Stuck firmly in the present, BJ awakens to crippling new injuries: "Who is that? Is that me? Is that me?" he says, voice rising with panic, broken body unmoving. "Is that me? The old and the weak are doomed."
Early on in the game, BJ is in a wheelchair, struggling under the burden of his shame. His own childhood mantra is reflected in the Nazi state; a regime which routinely executed disabled people. Under Nazi propaganda they were labelled "useless eaters" who had "lives unworthy of living". It is only by looking at the trauma of the individual that we can extrapolate the mechanisations of abuse at a societal level.
On its surface, Wolfenstein 2 sings the same old song at the heart of most action-games: Violence begets violence, and violence ends violence -- until the appropriately timed sequel. You only need glance at the game's striking orange laser death-gun to appreciate its appetite for carnage.
However, Wolfenstein 2 also tells the story of a gun-toting superman who has feelings, and how that's more than okay. Within the contextual reference of its genre - a world of grunting he-men and faceless assassins - it's a pioneer.
It also explores how trauma can lurk at the heart of a ridiculous - but ever popular -- male archetype. It's not surprising that the logical conclusion of a man driven to kill en masse is more Kurtz than Captain America, but this is a self-awareness rarely touched upon by Wolfenstein's contemporaries - or even in Hollywood.
"Ignore the pain. Ain't dead, so keep moving," says BJ, after jumping off the wreckage of a rocket-powered train. Whether it's over spilt milk or the horrors of war, boys and feelings are still not encouraged to mix. As such, it can be particularly difficult for men to come forward in abusive situations, as they are all too aware of the shame inflicted on men perceived as "weak".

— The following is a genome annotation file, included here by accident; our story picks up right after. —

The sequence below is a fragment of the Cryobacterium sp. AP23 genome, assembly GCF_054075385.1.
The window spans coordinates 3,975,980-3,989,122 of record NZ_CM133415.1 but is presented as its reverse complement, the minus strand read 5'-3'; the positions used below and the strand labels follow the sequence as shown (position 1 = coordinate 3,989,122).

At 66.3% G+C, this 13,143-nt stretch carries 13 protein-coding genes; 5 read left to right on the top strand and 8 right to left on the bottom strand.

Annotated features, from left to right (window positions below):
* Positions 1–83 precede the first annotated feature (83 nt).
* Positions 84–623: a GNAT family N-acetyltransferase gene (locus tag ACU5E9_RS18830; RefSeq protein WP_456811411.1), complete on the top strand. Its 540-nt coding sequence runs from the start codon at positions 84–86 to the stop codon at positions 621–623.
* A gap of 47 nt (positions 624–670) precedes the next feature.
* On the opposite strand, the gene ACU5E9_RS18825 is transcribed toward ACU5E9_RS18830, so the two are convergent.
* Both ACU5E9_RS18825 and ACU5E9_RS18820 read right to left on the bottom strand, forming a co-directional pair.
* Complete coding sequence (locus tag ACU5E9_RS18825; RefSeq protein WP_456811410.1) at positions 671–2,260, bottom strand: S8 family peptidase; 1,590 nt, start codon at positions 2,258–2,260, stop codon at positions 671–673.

Men make up three quarters of the total UK suicide death toll. Suicide is the leading cause of death for men aged 20 to 44. Around three times as many men than women kill themselves.
Societal expectations that 'real men should be strong, silent and in control' are likely not helping. Additionally, a culture that sometimes labels mental health issues as a failure can only hinder people's attempts to get help. 72 percent of people who died by suicide between 2002 and 2012 had not been in contact with a health professional about the feelings that likely led to their death.
Even though Wolfenstein 2 delves into these problems at a surface level compared to a multitude of narrative-rich indie titles, hyper-violent FPS games have unparalleled reach with young men the world over, and as such hold great potential influence in terms of their viewpoints and consumer habits.
Picture Rambo weeping at the end of First Blood: a well-know trope of the burnt-out Vietnam veteran that we recognise immediately today as post-traumatic stress disorder. However, the First Blood film came out only three years after PTSD was officially recognised - decades after the holocaust, the world wars and the start of the Vietnam war.
The fact that Wolfenstein 2, like First Blood, even examines the root of its leading man's violence is a step in the right direction. We are far removed from the blank-faced kamikaze henchmen of yesteryear who conveniently moved into our range of fire. Action-Shooters are evolving, inside and out. As games become more immersive, so their story becomes ever more meaningful.
If you think you or someone you know may be suffering, please don't carry on in silence.
In the UK:
You can call the Rethink advice and information service on 0300 5000 927 (10am-1pm).
Also the Depression Alliance, a charity, has a network of self-help groups.
Samaritans offers a 24-hour confidential helpline: 116 123
You can contact the BeyondBlue support service in 1300 22 4636
In the US:
You can call the Crisis Call Center on 1-800-273-8255 at any time of the day.
If you're more comfortable talking via text than on the phone, 7cupsoftea.com offers an anonymous chat service.